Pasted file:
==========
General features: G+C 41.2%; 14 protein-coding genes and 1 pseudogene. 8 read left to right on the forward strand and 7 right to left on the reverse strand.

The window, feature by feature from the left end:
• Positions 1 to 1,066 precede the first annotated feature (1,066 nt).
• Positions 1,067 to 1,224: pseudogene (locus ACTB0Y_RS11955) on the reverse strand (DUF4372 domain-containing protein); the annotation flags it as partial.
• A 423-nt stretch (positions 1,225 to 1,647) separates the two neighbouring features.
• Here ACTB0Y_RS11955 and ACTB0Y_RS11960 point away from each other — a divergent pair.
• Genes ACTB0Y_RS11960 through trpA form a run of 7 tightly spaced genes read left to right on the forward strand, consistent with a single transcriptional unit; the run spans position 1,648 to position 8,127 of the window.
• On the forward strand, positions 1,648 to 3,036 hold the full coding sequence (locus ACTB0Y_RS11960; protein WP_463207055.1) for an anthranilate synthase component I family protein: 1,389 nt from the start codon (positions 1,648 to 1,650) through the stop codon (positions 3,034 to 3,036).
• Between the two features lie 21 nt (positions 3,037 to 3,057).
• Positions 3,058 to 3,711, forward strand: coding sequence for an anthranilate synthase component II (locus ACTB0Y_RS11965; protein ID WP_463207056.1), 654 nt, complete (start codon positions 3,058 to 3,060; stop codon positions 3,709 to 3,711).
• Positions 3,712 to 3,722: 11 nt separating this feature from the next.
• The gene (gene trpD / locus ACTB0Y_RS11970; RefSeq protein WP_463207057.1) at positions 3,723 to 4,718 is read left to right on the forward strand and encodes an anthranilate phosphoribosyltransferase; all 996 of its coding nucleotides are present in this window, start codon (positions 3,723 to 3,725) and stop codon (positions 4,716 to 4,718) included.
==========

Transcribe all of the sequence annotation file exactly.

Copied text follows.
General features: G+C 41.2%; 14 protein-coding genes and 1 pseudogene. 8 read left to right on the forward strand and 7 right to left on the reverse strand.

The window, feature by feature from the left end:
• Positions 1 to 1,066 precede the first annotated feature (1,066 nt).
• Positions 1,067 to 1,224: pseudogene (locus ACTB0Y_RS11955) on the reverse strand (DUF4372 domain-containing protein); the annotation flags it as partial.
• A 423-nt stretch (positions 1,225 to 1,647) separates the two neighbouring features.
• Here ACTB0Y_RS11955 and ACTB0Y_RS11960 point away from each other — a divergent pair.
• Genes ACTB0Y_RS11960 through trpA form a run of 7 tightly spaced genes read left to right on the forward strand, consistent with a single transcriptional unit; the run spans position 1,648 to position 8,127 of the window.
• On the forward strand, positions 1,648 to 3,036 hold the full coding sequence (locus ACTB0Y_RS11960; protein WP_463207055.1) for an anthranilate synthase component I family protein: 1,389 nt from the start codon (positions 1,648 to 1,650) through the stop codon (positions 3,034 to 3,036).
• Between the two features lie 21 nt (positions 3,037 to 3,057).
• Positions 3,058 to 3,711, forward strand: coding sequence for an anthranilate synthase component II (locus ACTB0Y_RS11965; protein ID WP_463207056.1), 654 nt, complete (start codon positions 3,058 to 3,060; stop codon positions 3,709 to 3,711).
• Positions 3,712 to 3,722: 11 nt separating this feature from the next.
• The gene (gene trpD / locus ACTB0Y_RS11970; RefSeq protein WP_463207057.1) at positions 3,723 to 4,718 is read left to right on the forward strand and encodes an anthranilate phosphoribosyltransferase; all 996 of its coding nucleotides are present in this window, start codon (positions 3,723 to 3,725) and stop codon (positions 4,716 to 4,718) included.